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SSE Stands for Streaming SIMD Extensions. SIMD stands for Single Instruction, Multiple Data. It is a way for the CPU to speed up operations when dealing with Data. Let's assume you have 10 pieces of Data, you'd normally need to execute the same instruction seperately for each data chunk, wasting time. Using SSE, you can skip 9 of those wasted instructions, and save CPU time for other operations. The Original SSE was for Integer Calculations, but SSE2 added support for Floating Point calculations.

SSE has been succeeded by SSE2 and SSE3.

SSE (Streaming SIMD Extensions) is a SIMD instruction set designed by Intel, and introduced in their Pentium III series processors as a reply to AMD's 3DNow!, which had debuted a year or so earlier. It was originally known as KNI for Katmai New Instructions (Katmai was the code name for the Pentium III). During the Katmai project, Intel was looking to distinguish it from their earlier product line, particularly their flagship Pentium II. AMD eventually added support for SSE instructions in its Athlon XP processor.

Intel was generally disappointed with their first IA-32 SIMD effort, MMX. MMX had two main problems: it re-used existing floating point registers making the CPU unable to work on both floating point and SIMD data at the same time, and it worked on only integers.

SSE added eight new 128-Bit registers known as XMM0 through XMM7. Each register packs together four 32-Bit single-precision floating point numbers.

Because these 128-Bit registers are additional program state that the operating system must preserve across task switches, they are disabled by default until the operating system explicitly enables them. This means that the OS must know how to use the FXSAVE and FXRSTR instructions, which is the extended pair of instructions which can save all x86, MMX, 3DNow!, and SSE register states all at once. This support was quickly added to all major IA-32 operating systems.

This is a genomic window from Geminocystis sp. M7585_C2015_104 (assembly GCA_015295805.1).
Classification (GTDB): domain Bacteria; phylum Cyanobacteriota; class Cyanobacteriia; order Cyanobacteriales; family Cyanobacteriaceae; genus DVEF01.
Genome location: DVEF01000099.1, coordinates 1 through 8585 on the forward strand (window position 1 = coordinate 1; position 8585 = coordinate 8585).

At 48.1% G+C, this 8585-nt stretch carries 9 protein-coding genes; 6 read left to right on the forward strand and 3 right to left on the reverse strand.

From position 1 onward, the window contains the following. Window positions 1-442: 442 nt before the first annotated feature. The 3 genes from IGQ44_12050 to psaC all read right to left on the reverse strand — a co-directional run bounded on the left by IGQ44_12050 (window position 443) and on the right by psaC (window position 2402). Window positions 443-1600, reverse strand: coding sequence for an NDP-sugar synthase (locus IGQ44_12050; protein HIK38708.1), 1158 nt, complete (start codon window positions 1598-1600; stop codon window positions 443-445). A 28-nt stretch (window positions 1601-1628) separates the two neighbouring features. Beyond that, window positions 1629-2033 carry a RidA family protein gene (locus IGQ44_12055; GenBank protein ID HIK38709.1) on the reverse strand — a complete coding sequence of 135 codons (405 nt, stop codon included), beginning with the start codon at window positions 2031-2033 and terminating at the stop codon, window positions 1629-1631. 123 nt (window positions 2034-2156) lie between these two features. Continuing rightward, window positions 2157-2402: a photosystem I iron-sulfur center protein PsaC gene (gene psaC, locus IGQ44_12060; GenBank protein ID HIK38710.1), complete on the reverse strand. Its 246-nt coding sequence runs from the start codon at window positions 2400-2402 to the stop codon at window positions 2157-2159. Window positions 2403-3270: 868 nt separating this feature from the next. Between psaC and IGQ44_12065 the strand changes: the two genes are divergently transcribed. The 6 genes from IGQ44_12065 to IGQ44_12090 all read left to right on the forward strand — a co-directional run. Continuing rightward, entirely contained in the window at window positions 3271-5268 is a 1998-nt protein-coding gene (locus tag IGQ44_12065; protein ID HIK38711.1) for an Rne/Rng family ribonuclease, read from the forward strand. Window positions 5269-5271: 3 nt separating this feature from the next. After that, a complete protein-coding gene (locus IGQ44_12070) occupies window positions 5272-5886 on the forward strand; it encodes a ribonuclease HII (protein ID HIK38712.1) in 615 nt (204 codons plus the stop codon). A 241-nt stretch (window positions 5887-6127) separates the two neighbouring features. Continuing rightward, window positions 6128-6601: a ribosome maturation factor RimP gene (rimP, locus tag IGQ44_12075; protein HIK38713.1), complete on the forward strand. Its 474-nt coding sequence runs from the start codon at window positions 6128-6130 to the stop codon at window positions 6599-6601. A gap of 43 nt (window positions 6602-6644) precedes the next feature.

Because SSE adds floating point support, it sees much more use than MMX now that the graphics cards all handle integer calculations internally. Integer SIMD operations may still be performed with the eight 64-Bit MMX registers. The MMX registers are "aliased" on top of the eight FPU registers. Note: starting with the SSE2 version, even integers can be handled through the SSE XMM registers, so the MMX instruction set is now redundant.

On the Pentium III, however, SSE is implemented using the same circuitry as the FPU, meaning that, once again, the CPU cannot issue both FPU and SSE instructions at the same time for pipelining. The separate registers do allow SIMD and scalar floating point operations to be mixed without the performance hit from explicit MMX/floating point mode switching.

Intel's Pentium 4 implements SSE2, an extension to the basic SSE instruction set. The major features of SSE2 are support for double-precision (64-Bit) floating point numbers and support for integer data types in the 128-Bit vector registers introduced with SSE, allowing the programmer to avoid the MMX/FPU registers. SSE2 has itself been extended by SSE3.

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